Review: The Last Wife (Soulpepper)

The Last WifeSoulpepper brings Stratford hit The Last Wife to the Toronto stage

Originally produced by the Stratford FestivalThe Last Wife details the relationship between Henry VIII (Joseph Ziegler) and his sixth and final wife, Katherine Parr (Maev Beaty), during a time of impending war with France and a fraught political landscape. From Kate’s perspective, we witness the tumultuous end of Henry’s reign, and come to know the essential role she played in restoring Mary I and Elizabeth I to the line of succession.

The play, written by Kate Hennig, seeks to flesh out Katherine Parr as a fully realized historical figure and feminist prototype, rather than merely the sixth bullet point on a list of Henry VIII’s many unfortunate wives. As the last of his wives (and therefore only one of two to survive him), she occupies a unique point in history — she is, arguably, the most intimate witness to the twilight of a powerful and divisive ruler, and her efforts to restore ‘Bloody’ Mary I and Elizabeth I to the throne undoubtedly shaped the future of England.

Despite an intriguing treatment of a fascinating point in history, however, I found the play lacking in a few key areas.

First, the play isn’t a history play — not really. It references historical events, but it doesn’t feel anywhere near as detailed as it needs to be to serve as an introduction to this history, and doesn’t do much to contextualize Henry’s political and religious wars. That in and of itself would be okay if that wasn’t the play’s aim — but I would say that the play is more rewarding if you know a bit about this history.

Second, this play is a character study of a character whose motivations are broadly defined and often, unfortunately, bland. Beaty is a commanding presence on stage, but Kate as a character often feels like a feminist mouthpiece rather than a fully fleshed out character. She’s not particularly flawed, and despite occasionally rousing Henry’s temper, she succeeds at virtually everything she attempts. I admire the effort to portray Kate as a crusader for women’s rights, but I felt that the play lacked a strong emotional journey or character arc to carry that goal in a dramatic sense.

Kate enters into her marriage determined to restore Mary and Elizabeth to the throne before she’s even met them. It’s predicated, it seems, on a desire that women be seen as equal to men — and to me, Kate’s crusade never feels more nuanced than that. It also means that she doesn’t really change much over the course of the play. The script feels more concerned with what happened instead of exploring why it happened.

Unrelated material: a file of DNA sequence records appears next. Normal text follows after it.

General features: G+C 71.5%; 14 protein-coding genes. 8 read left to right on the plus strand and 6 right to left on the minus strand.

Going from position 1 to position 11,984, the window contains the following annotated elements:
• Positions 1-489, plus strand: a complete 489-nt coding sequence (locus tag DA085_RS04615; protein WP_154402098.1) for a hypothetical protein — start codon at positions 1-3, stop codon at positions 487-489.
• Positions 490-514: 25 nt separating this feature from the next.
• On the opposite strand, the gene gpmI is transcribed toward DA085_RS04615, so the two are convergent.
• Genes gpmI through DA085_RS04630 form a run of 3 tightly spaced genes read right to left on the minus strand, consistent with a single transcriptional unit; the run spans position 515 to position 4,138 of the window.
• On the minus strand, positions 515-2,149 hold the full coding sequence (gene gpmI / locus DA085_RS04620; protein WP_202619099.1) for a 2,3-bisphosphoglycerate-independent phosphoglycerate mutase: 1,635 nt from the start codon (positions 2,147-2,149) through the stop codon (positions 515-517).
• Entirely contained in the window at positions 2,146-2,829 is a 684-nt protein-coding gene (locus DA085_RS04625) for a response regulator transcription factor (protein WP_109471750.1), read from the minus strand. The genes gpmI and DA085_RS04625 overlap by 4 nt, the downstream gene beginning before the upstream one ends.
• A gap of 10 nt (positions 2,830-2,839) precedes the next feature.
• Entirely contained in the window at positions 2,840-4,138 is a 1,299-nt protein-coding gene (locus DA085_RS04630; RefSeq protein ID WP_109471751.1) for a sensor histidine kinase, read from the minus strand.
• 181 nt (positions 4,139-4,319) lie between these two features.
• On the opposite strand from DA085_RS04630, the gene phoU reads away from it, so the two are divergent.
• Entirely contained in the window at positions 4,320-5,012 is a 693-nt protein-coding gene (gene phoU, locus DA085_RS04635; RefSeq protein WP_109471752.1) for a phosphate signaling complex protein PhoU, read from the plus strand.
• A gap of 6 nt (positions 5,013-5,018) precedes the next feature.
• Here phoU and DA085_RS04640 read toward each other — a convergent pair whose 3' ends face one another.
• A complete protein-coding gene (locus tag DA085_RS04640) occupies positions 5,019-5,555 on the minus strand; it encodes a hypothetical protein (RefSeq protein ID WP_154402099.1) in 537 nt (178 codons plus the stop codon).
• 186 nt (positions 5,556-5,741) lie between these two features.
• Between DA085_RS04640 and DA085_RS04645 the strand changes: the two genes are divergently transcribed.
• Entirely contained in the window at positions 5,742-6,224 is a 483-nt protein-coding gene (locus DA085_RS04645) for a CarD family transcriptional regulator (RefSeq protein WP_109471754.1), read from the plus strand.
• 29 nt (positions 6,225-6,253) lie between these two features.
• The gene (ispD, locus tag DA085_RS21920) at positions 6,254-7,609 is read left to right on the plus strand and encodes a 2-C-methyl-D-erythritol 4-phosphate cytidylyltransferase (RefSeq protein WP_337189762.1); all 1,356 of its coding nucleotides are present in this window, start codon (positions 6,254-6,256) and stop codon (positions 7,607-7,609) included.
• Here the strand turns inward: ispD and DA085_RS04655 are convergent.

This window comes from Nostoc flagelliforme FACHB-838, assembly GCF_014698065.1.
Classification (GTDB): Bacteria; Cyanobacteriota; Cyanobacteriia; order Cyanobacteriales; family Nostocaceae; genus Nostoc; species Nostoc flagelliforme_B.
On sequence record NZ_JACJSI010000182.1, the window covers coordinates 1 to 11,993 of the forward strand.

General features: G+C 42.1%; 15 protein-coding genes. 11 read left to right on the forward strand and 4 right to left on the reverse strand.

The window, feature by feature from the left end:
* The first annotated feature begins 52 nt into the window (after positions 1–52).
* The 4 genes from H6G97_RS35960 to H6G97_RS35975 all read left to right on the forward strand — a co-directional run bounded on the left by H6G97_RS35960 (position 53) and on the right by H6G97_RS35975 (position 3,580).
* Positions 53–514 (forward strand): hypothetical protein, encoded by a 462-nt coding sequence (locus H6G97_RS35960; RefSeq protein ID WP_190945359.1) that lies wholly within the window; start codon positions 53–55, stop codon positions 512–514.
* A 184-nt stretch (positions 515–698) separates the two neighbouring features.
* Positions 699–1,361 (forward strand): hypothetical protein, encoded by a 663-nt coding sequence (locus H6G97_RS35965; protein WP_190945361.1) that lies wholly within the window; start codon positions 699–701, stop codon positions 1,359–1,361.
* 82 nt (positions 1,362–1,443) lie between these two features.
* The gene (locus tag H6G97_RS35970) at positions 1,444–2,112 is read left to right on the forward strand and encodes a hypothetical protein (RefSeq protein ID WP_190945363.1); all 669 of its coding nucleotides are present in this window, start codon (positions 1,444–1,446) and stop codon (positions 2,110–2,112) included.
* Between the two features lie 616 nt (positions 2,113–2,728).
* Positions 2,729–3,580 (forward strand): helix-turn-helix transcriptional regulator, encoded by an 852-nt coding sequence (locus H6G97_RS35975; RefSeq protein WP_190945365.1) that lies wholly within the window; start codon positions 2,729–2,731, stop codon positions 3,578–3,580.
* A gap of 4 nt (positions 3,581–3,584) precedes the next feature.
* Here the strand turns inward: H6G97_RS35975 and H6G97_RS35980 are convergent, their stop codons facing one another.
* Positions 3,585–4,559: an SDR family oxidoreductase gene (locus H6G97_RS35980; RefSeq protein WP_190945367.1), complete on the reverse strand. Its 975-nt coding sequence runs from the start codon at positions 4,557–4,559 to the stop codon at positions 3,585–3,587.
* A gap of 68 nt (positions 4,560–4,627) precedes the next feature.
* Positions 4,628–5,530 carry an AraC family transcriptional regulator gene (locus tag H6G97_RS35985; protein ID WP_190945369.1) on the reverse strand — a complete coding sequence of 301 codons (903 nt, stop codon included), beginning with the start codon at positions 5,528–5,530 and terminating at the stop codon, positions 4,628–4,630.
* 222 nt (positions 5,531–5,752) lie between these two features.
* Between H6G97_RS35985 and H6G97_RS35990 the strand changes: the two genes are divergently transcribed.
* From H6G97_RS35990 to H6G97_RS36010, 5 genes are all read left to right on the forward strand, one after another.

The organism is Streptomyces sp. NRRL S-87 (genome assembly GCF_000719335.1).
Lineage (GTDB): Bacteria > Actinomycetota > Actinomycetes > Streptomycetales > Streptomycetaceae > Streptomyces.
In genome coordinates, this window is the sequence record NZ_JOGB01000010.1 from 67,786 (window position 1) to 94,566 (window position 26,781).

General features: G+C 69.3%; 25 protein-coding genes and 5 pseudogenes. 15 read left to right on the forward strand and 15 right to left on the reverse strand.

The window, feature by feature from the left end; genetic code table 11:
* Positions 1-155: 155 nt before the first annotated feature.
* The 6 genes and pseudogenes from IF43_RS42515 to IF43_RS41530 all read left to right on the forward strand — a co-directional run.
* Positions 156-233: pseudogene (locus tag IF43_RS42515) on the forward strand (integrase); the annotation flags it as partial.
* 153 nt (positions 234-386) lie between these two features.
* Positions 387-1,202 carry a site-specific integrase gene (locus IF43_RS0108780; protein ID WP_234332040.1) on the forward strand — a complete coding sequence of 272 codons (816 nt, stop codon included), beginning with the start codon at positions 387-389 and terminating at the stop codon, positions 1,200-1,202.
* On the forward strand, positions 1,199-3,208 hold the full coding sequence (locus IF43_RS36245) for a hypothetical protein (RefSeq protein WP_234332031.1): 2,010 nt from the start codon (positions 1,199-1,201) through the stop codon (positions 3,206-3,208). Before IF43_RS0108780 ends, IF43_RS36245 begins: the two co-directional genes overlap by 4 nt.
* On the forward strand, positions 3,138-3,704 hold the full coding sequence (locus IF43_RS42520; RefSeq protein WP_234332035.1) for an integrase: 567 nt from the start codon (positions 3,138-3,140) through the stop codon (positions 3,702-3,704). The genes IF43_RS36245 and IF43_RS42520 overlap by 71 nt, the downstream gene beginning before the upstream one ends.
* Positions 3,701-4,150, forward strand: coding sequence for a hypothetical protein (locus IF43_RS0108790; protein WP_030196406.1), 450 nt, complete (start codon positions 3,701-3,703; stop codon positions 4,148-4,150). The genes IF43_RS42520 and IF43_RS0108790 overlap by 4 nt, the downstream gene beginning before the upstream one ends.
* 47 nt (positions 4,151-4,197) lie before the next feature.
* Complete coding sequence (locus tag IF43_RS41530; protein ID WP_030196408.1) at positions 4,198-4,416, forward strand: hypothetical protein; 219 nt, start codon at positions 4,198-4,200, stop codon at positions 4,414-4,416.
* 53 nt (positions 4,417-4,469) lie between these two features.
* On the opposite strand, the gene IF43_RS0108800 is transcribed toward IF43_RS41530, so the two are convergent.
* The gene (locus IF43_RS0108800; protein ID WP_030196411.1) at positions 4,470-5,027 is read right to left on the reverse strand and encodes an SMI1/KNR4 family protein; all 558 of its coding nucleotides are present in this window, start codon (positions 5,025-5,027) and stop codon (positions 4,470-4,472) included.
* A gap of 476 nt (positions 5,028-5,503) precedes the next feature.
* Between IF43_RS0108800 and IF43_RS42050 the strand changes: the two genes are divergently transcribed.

Hennig’s script takes on a modern-day cadence, which is inspired and often leads to some interesting set-ups. An awkward family dinner with Mary, Elizabeth, Henry, Kate and Edward was one of my favourites and a treat from start to finish. Other scenes where Kate and Henry are talking in their bedroom are engagingly domestic and modern-feeling.

However, other scenes can be clunky, with a ping-pongy cadence that feels more like actors throwing lines back and forth rather than actually speaking to one another. Scenes also start and stop abruptly throughout, so there’s a general lack of flow or coherent arc of emotion. Often, I would struggle to tap into the emotion or thought process behind scenes.

So what we have here is a play about an incredibly interesting moment in history that didn’t enrich either my understanding of the historical moment or the people involved. I also don’t feel like I have any insight into the themes of sexism, power or patriarchy that other shows haven’t done before, and perhaps a little more subtly.

But there is something likable about the production despite all this.

The cast, ported directly from the Stratford production, is largely engaging. Beaty commands the stage as a witty, whip-smart Kate. Sara Farb is a wonderfully wry, goth Mary, and Bahia Watson charms as a sunshiny, clever Bess. Joseph Ziegler contrasts the chaos and occasional violence of Henry’s kingship with a candor and self-deprecating wit that’s intermittently frightening and endearing.

The set, too, featuring an upside-down Hampton Court hanging overhead and tall curtains, manages to make a small space feel vast and palatial. Hard, uncomfortable-looking tables serving as both political desk and marriage bed is amusingly apt.

Overall, though, I struggled to tap into this play either emotionally or intellectually. In my opinion, The Last Wife is perfectly competent theatre, but sadly fairly forgettable in both of the aforementioned categories.

Hennig’s follow-up, The Virgin Trial, plays at Stratford this season, and focuses on the young princess Elizabeth.


Photo credit:  Cylla von Tiedemann.